Because they provoked his spirit, so that he spoke unadvisedly with his lips.
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EXPOSITORY (ENGLISH BIBLE)They provoked his spirit.—The natural interpretation is to take this of Moses’ spirit. So LXX. and Vulg., “they embittered his spirit.” The usage of the phrase is, however, in favour of referring the words to the temper of the people towards God,” they rebelled against His spirit.”
Spake unadvisedly.—Compare the same verb with the same addition, “with the lips,” in Leviticus 5:4. This interpretation of the fault of Moses is partial. A comparison of all the historical narratives shows that it was rather for a momentary lapse into the despairing spirit of the people, than for addressing them as rebels, that Moses was excluded from the Promised Land.Numbers 12:3), he gave way to expressions of anger. See Numbers 20:10.
So that he spake unadvisedly with his lips - Passionately; in a severe, harsh, and threatening manner. He did not bear with them as he should have done; he did not refer to God, to his power, and to his goodness as he should have done; he spake as if the whole thing depended on him and Aaron: "Hear now, ye rebels; must we fetch you water out of this rock?" The word rendered "spake unadvisedly" - בטא bâṭâ' - means properly to "babble;" and then, to talk idly, or unadvisedly; to utter that which has no meaning, or an improper meaning. Let us not harshly blame Moses, until we are placed in circumstances similar to his, and see how we would ourselves act. Who is there that would not have been provoked as he was, or even to a greater degree? If there are any such, let them "cast the first stone."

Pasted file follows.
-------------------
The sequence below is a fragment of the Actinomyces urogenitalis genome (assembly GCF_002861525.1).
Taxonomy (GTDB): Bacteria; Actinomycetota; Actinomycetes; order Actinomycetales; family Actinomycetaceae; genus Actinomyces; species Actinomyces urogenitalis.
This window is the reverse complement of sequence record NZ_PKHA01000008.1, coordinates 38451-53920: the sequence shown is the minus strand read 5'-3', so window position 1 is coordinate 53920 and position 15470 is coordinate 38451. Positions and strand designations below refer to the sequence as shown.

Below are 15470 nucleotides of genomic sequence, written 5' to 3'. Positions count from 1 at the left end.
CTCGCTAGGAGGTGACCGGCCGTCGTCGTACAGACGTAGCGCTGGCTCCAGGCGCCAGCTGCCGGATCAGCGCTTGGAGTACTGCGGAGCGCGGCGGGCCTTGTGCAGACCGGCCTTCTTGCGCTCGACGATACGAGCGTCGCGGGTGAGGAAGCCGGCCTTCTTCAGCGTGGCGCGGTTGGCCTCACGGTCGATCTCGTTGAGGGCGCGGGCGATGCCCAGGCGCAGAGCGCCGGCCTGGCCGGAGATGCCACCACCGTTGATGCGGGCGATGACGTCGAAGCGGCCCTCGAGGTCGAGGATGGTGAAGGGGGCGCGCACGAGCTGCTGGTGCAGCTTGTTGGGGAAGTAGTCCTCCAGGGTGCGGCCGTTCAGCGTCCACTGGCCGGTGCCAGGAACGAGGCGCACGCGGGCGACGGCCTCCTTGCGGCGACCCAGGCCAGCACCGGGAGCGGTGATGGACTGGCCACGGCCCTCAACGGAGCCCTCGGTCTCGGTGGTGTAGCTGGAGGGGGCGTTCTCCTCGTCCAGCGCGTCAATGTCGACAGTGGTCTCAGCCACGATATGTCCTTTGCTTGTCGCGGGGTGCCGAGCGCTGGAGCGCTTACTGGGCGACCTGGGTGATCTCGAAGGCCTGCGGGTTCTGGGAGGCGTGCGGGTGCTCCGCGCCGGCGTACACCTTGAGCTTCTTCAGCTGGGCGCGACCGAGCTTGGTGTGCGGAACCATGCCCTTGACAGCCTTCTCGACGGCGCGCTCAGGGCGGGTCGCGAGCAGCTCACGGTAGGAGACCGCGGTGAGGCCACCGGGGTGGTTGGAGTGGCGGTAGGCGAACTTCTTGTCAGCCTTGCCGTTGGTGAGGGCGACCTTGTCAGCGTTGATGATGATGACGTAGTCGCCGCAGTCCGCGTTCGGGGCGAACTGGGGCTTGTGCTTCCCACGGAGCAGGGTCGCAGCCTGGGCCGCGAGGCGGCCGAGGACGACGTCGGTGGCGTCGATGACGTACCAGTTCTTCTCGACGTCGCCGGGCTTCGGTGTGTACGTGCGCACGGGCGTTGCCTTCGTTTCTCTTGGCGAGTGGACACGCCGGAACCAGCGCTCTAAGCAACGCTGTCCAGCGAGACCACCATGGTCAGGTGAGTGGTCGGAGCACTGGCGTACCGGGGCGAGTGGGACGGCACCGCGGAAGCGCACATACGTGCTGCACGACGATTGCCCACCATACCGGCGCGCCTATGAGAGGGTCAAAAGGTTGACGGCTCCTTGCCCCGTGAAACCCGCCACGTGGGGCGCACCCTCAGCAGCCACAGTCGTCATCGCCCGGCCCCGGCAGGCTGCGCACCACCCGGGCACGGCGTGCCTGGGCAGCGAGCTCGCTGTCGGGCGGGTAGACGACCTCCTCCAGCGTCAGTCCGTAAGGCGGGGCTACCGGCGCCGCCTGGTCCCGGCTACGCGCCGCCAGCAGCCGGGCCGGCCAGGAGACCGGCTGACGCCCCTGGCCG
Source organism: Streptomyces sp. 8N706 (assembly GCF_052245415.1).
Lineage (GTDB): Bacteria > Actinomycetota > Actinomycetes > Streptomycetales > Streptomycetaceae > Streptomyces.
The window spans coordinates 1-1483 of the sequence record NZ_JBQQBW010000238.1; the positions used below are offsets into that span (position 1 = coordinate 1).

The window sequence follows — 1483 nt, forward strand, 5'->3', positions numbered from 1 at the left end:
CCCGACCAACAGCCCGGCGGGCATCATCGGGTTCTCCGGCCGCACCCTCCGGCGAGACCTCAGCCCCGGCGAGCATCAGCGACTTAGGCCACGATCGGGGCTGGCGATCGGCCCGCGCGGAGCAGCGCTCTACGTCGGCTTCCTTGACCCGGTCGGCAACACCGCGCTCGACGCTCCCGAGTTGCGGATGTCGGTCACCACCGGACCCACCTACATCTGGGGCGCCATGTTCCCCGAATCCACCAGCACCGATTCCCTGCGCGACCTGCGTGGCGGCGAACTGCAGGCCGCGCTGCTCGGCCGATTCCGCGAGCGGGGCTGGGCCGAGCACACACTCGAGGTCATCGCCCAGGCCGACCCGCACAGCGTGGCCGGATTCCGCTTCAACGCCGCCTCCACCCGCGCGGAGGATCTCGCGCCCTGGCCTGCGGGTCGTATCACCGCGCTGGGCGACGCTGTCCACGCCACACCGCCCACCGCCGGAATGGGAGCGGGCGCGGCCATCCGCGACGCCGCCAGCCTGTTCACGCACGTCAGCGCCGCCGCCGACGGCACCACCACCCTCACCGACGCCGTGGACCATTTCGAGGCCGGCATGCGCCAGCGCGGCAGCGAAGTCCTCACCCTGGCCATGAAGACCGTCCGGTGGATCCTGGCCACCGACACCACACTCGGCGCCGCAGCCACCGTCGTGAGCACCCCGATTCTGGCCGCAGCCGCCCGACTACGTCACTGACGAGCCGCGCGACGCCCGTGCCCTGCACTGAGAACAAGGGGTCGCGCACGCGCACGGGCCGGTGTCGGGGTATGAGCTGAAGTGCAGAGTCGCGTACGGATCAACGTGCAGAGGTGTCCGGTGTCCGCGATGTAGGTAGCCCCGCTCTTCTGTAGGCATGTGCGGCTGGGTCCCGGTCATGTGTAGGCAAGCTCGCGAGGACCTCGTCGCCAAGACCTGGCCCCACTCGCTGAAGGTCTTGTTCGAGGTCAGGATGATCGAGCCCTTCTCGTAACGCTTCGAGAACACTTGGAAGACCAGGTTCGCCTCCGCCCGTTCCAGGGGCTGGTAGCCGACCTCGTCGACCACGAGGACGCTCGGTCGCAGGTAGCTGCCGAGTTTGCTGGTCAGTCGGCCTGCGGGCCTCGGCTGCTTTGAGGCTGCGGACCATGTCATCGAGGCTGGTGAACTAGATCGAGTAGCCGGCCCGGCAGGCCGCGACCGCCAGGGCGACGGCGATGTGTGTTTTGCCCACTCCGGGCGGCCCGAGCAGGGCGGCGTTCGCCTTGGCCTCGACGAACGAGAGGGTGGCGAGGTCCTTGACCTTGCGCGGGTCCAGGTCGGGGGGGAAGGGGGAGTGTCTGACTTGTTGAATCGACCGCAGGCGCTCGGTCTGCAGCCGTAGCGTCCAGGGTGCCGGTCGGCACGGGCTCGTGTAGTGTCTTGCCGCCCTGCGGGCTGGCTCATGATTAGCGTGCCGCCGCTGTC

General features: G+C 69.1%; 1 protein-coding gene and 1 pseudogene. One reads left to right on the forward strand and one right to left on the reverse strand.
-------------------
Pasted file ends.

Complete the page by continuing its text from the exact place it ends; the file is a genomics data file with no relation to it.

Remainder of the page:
went ill with—literally, "was bad for"
Moses—His conduct, though under great provocation, was punished by exclusion from Canaan.He spake unadvisedly: so this word is thought to signify, Leviticus 5:4 Proverbs 12:18. Or, he spake, as the word commonly signifies. Not that it was in itself a sin to speak, but because he spake when he should have been silent; or he spake to the people, when God commanded him only to speak to the rock, Numbers 20:8-10; or, he spake, to wit, the provocation of his spirit, or such words as were agreeable to it, and might be expected from it. He mentions not here what Moses spake, because that was fully known from the history, and because he would throw a veil over Moses’s infirmity, and rather imply than express his fault. Numbers 12:2, yet, being greatly provoked, let fall some passionate and undue expressions: and this was not only his sin, but the fault of those also that provoked him, and with this view it is mentioned. The Targum is,